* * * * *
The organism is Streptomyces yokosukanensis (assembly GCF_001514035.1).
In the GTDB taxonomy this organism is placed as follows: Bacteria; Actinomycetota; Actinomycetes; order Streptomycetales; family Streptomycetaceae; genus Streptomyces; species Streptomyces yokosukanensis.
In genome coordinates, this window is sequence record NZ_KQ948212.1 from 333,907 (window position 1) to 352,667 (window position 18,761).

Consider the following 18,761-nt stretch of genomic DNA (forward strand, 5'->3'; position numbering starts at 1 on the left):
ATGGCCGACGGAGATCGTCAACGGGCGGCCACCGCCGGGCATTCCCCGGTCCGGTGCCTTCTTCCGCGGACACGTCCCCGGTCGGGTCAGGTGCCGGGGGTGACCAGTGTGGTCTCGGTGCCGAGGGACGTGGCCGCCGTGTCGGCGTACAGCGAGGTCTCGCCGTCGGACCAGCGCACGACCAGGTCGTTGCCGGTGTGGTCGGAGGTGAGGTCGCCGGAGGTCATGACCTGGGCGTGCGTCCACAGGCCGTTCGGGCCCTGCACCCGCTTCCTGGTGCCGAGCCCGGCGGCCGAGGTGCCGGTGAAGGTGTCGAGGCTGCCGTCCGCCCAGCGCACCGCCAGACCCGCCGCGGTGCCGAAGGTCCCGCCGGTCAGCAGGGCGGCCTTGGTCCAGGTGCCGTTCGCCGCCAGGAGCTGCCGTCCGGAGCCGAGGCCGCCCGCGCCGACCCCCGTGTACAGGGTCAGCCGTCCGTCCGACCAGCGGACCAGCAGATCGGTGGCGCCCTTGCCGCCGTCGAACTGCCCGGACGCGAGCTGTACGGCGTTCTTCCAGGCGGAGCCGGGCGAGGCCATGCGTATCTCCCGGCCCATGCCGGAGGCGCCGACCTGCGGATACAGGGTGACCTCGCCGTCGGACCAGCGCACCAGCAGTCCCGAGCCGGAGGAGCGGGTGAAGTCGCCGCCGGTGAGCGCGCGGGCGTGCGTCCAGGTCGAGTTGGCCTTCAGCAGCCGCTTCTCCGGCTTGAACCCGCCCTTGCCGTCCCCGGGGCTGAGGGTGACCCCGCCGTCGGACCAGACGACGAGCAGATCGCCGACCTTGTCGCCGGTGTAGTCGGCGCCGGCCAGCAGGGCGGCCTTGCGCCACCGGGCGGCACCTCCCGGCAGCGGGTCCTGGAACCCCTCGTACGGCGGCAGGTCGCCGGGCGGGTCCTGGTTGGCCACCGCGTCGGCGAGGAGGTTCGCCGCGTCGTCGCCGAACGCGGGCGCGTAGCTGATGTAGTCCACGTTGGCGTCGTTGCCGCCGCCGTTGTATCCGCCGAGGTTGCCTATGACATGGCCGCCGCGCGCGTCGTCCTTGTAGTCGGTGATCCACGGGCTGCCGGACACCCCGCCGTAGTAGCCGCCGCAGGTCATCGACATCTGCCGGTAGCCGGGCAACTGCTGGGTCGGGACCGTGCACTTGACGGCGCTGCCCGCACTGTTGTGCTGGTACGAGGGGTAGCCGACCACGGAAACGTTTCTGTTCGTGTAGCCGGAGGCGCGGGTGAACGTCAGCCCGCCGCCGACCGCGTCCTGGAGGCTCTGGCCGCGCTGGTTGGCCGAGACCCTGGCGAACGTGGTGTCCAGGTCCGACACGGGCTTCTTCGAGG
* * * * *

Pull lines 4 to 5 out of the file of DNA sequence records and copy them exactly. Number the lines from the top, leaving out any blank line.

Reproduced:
Consider the following 18,761-nt stretch of genomic DNA (forward strand, 5'->3'; position numbering starts at 1 on the left):
ATGGCCGACGGAGATCGTCAACGGGCGGCCACCGCCGGGCATTCCCCGGTCCGGTGCCTTCTTCCGCGGACACGTCCCCGGTCGGGTCAGGTGCCGGGGGTGACCAGTGTGGTCTCGGTGCCGAGGGACGTGGCCGCCGTGTCGGCGTACAGCGAGGTCTCGCCGTCGGACCAGCGCACGACCAGGTCGTTGCCGGTGTGGTCGGAGGTGAGGTCGCCGGAGGTCATGACCTGGGCGTGCGTCCACAGGCCGTTCGGGCCCTGCACCCGCTTCCTGGTGCCGAGCCCGGCGGCCGAGGTGCCGGTGAAGGTGTCGAGGCTGCCGTCCGCCCAGCGCACCGCCAGACCCGCCGCGGTGCCGAAGGTCCCGCCGGTCAGCAGGGCGGCCTTGGTCCAGGTGCCGTTCGCCGCCAGGAGCTGCCGTCCGGAGCCGAGGCCGCCCGCGCCGACCCCCGTGTACAGGGTCAGCCGTCCGTCCGACCAGCGGACCAGCAGATCGGTGGCGCCCTTGCCGCCGTCGAACTGCCCGGACGCGAGCTGTACGGCGTTCTTCCAGGCGGAGCCGGGCGAGGCCATGCGTATCTCCCGGCCCATGCCGGAGGCGCCGACCTGCGGATACAGGGTGACCTCGCCGTCGGACCAGCGCACCAGCAGTCCCGAGCCGGAGGAGCGGGTGAAGTCGCCGCCGGTGAGCGCGCGGGCGTGCGTCCAGGTCGAGTTGGCCTTCAGCAGCCGCTTCTCCGGCTTGAACCCGCCCTTGCCGTCCCCGGGGCTGAGGGTGACCCCGCCGTCGGACCAGACGACGAGCAGATCGCCGACCTTGTCGCCGGTGTAGTCGGCGCCGGCCAGCAGGGCGGCCTTGCGCCACCGGGCGGCACCTCCCGGCAGCGGGTCCTGGAACCCCTCGTACGGCGGCAGGTCGCCGGGCGGGTCCTGGTTGGCCACCGCGTCGGCGAGGAGGTTCGCCGCGTCGTCGCCGAACGCGGGCGCGTAGCTGATGTAGTCCACGTTGGCGTCGTTGCCGCCGCCGTTGTATCCGCCGAGGTTGCCTATGACATGGCCGCCGCGCGCGTCGTCCTTGTAGTCGGTGATCCACGGGCTGCCGGACACCCCGCCGTAGTAGCCGCCGCAGGTCATCGACATCTGCCGGTAGCCGGGCAACTGCTGGGTCGGGACCGTGCACTTGACGGCGCTGCCCGCACTGTTGTGCTGGTACGAGGGGTAGCCGACCACGGAAACGTTTCTGTTCGTGTAGCCGGAGGCGCGGGTGAACGTCAGCCCGCCGCCGACCGCGTCCTGGAGGCTCTGGCCGCGCTGGTTGGCCGAGACCCTGGCGAACGTGGTGTCCAGGTCCGACACGGGCTTCTTCGAGG